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My Town: Be mindful of your health during storm cleanup

My Town: Be mindful of your health during storm cleanup

WYOMING, Mich.—If you plan to spend the weekend cleaning up damage from Sunday night’s tornadoes and storms, the American Heart Association wants you to be mindful of your health.

Cleaning up storm damage can be physically taxing, leading to a higher risk of heart attack.  Residents should take plenty of breaks, carry smaller loads and drink plenty of water.  The American Heart Association says most importantly, residents should listen to their bodies. 

The warning signs of a heart attack include:

  • Uncomfortable pressure, fullness, squeezing or pain in the center of the chest that last for more than a few minutes, or goes away and comes back.
  • Pain spreading to the shoulders, neck and arms.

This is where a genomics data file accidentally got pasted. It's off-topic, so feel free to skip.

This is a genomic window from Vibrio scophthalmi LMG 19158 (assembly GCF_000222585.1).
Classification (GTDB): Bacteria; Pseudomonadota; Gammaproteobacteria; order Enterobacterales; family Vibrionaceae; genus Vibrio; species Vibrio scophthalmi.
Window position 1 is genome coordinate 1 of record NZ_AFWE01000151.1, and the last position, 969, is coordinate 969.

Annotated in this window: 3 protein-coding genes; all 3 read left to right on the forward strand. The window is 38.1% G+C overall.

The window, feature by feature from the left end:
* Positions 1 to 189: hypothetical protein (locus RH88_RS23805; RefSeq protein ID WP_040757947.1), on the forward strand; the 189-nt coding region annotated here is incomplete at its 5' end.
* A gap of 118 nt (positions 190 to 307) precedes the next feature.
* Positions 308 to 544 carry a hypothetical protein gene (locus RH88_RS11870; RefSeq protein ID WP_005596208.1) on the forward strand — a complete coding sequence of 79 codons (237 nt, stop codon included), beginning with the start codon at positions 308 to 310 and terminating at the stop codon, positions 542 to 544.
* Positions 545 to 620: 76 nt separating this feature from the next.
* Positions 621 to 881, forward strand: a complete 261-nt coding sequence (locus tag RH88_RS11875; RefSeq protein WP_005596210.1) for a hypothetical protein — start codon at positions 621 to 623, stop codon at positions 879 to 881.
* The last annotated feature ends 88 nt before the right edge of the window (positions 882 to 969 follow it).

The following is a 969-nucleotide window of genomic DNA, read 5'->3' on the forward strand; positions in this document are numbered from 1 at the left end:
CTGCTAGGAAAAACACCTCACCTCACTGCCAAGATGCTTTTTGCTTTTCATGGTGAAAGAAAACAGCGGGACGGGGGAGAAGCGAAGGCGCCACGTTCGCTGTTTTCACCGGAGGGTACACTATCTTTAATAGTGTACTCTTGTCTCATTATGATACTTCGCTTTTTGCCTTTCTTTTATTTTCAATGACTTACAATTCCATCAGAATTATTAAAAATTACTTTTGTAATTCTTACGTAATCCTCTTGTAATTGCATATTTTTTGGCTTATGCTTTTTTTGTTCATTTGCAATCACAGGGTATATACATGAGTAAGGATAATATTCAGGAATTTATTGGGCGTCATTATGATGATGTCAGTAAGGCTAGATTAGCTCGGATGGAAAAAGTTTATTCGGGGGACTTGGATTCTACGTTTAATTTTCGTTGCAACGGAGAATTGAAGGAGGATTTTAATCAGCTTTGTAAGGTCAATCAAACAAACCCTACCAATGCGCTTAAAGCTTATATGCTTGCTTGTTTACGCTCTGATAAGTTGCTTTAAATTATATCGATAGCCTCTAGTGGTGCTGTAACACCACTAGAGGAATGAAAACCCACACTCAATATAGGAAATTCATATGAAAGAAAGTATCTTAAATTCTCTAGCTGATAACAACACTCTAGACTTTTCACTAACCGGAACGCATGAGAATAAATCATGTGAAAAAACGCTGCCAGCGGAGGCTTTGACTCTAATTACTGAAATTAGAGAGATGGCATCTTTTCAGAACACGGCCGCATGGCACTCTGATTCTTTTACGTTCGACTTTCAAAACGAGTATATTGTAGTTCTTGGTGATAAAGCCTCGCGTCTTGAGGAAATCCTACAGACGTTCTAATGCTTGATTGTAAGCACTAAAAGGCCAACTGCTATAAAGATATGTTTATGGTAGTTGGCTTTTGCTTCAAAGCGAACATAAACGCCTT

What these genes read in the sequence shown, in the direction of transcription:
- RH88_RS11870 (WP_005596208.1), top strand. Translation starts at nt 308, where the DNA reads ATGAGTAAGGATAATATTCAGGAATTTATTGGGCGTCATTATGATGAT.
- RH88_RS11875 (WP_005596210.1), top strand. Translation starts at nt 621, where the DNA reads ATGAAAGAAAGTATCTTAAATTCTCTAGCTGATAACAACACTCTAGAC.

• Chest discomfort with light-headedness, fainting, sweating, nausea or shortness of breath.

People who experience the warning signs of a heart attack should stop what they’re doing immediately and call 911.

My Town: Ford Airport honored for response to brutal winter

My Town: Ford Airport honored for response to brutal winter

KENTWOOD, Mich.--  Winter is long behind us, but the Gerald R. Ford International Airport is being honored for how it handled the brutal conditions.

The airport was recently awarded the Balchen/Post Award for Outstanding Achievement in Airport Snow & Ice Control.  The award was presented during the International Aviation Snow Symposium.  The Ford Airport won the small category, which is for airports that have less than 100,000 scheduled take-offs and landings each year.

“We all know how challenging this past winter was for our staff and that meant additional work and long hours making sure our airfield and operations were safe and secure,” said GFIA Executive Director Brian Ryks. “This is a tremendous achievement for our staff, and I cannot say enough about the hard working airport operations and field maintenance crews who are the recipients of this award.  We are very proud to be recognized as the best among our peers.”

My Town Kentwood: Lawmaker joins road crews to fill potholes

My Town Kentwood: Lawmaker joins road crews to fill potholes